Does the UK have over capacity issues?

Posted by Simon Gandy, Maria Vinogradova and Dr Adam Read on 19 February 2013

Ricardo Energy & Environment has been involved in discussions about the state of the
UK’s waste infrastructure landscape.

Despite developers saying they do not view the supply of residual waste foodstock as a risk to future developments, why do recent reports predict the UK is heading for excess residual treatment capacity?

We support the views of industry experts that the UK will not suffer the predicted serious over capacity issues being forewarned by some commentators. We acknowledge that there are large numbers of facilities in the development pipeline, but anticipate that the economies of supply and demand will stem the progress of less developed facilities, as their more advanced competitors reach completion and begin operation, thus up any available feedstock and undermining the business plans of the less developed options

That said, we are certainly not ruling out such capacity issues at a more local and regional level, and that is why we recommend that contractors, technology providers, and investors perform detailed market research of the local picture around their planned developments.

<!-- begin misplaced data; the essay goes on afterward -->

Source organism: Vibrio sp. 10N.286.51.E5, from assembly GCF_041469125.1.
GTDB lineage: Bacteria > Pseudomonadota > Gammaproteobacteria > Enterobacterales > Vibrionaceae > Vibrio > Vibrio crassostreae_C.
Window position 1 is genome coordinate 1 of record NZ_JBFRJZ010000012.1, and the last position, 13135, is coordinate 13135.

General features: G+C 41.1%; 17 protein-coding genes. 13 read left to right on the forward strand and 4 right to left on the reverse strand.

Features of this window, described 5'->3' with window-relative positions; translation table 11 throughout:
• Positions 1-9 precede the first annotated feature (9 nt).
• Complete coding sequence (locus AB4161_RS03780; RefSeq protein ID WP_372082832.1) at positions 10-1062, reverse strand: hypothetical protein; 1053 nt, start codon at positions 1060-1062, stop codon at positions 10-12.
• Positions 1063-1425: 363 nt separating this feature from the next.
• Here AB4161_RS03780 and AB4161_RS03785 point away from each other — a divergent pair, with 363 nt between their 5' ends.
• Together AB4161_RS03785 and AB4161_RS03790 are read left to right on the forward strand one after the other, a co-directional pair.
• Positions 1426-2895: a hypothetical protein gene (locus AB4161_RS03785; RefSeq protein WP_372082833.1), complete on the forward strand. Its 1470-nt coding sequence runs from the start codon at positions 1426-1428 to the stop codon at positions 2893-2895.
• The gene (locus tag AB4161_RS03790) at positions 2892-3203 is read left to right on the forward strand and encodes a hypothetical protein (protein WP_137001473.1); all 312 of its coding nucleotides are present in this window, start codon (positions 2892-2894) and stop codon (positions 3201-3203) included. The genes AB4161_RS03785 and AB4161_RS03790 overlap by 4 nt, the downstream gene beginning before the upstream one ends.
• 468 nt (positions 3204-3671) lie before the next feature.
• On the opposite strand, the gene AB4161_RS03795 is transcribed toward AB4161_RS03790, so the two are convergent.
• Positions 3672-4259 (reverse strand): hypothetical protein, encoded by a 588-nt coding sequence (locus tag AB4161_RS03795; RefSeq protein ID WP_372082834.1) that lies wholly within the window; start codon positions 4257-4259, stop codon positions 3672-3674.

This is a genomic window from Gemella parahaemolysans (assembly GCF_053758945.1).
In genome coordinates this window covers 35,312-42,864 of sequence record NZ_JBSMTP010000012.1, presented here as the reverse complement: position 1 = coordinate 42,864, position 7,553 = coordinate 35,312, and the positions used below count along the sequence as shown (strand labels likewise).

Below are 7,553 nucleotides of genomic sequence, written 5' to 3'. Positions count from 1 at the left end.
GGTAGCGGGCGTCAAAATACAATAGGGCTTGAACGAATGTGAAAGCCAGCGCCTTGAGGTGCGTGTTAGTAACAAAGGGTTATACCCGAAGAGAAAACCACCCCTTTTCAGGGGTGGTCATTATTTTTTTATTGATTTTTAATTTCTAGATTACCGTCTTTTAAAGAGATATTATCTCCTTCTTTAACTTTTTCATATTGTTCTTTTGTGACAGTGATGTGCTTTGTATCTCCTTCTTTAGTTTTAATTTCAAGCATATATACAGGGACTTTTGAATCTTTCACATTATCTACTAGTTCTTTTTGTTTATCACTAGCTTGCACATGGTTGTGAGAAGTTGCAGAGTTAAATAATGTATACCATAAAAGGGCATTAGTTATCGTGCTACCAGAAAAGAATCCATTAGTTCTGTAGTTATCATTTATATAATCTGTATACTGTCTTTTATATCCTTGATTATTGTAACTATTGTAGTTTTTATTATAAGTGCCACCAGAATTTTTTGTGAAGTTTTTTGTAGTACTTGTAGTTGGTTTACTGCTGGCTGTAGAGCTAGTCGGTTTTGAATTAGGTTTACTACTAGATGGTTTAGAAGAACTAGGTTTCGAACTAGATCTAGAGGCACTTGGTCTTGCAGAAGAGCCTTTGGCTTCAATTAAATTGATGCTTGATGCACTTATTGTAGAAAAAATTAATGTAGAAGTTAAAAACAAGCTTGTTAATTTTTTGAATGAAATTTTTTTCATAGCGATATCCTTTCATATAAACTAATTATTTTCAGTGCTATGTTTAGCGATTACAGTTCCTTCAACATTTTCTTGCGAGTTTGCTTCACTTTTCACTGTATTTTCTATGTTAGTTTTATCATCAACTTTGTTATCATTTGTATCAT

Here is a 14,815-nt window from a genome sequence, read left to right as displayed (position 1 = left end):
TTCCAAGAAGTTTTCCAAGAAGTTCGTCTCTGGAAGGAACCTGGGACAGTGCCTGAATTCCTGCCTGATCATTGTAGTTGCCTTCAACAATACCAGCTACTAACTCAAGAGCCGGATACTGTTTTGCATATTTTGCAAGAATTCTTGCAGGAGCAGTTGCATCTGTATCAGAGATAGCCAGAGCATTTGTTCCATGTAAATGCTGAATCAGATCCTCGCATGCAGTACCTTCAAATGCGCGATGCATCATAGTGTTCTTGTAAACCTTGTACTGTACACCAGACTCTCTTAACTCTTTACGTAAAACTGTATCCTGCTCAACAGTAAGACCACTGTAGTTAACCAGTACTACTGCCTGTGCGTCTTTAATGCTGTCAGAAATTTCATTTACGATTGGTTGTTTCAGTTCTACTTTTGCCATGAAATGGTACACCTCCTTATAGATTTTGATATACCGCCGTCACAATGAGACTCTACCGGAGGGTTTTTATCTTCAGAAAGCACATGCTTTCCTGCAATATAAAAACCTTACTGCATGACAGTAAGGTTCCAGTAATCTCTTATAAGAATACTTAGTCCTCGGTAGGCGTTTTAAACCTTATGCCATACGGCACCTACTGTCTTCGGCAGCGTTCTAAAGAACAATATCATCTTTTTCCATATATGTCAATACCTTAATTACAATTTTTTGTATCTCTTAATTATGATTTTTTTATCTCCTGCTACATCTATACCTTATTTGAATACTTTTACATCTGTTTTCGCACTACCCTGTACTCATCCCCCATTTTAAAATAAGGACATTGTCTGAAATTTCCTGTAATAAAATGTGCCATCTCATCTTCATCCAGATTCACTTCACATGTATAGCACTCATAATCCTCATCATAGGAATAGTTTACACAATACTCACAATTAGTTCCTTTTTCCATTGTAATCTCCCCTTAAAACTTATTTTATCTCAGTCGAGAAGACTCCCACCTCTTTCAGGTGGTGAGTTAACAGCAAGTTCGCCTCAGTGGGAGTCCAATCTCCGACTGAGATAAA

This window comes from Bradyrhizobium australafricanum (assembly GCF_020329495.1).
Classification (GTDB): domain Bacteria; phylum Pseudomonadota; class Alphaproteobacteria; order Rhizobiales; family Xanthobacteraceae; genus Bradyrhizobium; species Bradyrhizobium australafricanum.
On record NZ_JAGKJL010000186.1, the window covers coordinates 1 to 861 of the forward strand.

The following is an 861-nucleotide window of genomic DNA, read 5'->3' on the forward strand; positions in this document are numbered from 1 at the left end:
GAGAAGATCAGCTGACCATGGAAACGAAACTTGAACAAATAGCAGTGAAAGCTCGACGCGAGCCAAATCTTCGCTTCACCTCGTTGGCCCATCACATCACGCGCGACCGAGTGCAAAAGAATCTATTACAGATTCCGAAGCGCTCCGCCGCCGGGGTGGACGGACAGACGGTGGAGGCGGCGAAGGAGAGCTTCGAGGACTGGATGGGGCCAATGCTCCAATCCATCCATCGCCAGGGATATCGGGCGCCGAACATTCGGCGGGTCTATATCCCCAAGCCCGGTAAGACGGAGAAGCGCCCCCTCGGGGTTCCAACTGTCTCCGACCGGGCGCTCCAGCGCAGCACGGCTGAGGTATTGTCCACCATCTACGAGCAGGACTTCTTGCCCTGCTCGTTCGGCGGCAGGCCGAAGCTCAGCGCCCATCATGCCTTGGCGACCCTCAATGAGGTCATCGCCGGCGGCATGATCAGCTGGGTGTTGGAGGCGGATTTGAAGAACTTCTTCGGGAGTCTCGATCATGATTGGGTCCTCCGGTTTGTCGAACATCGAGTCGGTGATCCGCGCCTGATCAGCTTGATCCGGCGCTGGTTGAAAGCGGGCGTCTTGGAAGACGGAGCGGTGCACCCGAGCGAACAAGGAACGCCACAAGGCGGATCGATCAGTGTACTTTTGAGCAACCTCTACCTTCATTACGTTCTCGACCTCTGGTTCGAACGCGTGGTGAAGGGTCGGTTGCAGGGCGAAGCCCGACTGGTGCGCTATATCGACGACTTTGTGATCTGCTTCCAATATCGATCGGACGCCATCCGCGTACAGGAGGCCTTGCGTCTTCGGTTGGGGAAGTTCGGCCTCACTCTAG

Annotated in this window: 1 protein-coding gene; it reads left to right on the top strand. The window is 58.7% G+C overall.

Our experience is that these focussed studies, looking at competing local and regional drivers and existing facilities, etc. provide a much more reliable picture of the feedstock landscape, its threats and opportunities.

Such independent studies can provide critical value and impetus to developers needing to secure funding to progress their projects.

In order to reach these conclusions, we have assessed a surprisingly large number of contributory factors, which can be broadly associated with two overarching considerations: the amount of residual waste needing waste treatment facilities and the capacity of treatment facilities needing residual waste.

These factors are discussed in detail in an article written by Simon Gandy, Maria Vinogradova and Dr Adam Read, originally featured in Recycling and Waste World's February 2013 issue. Click here to read the full article.


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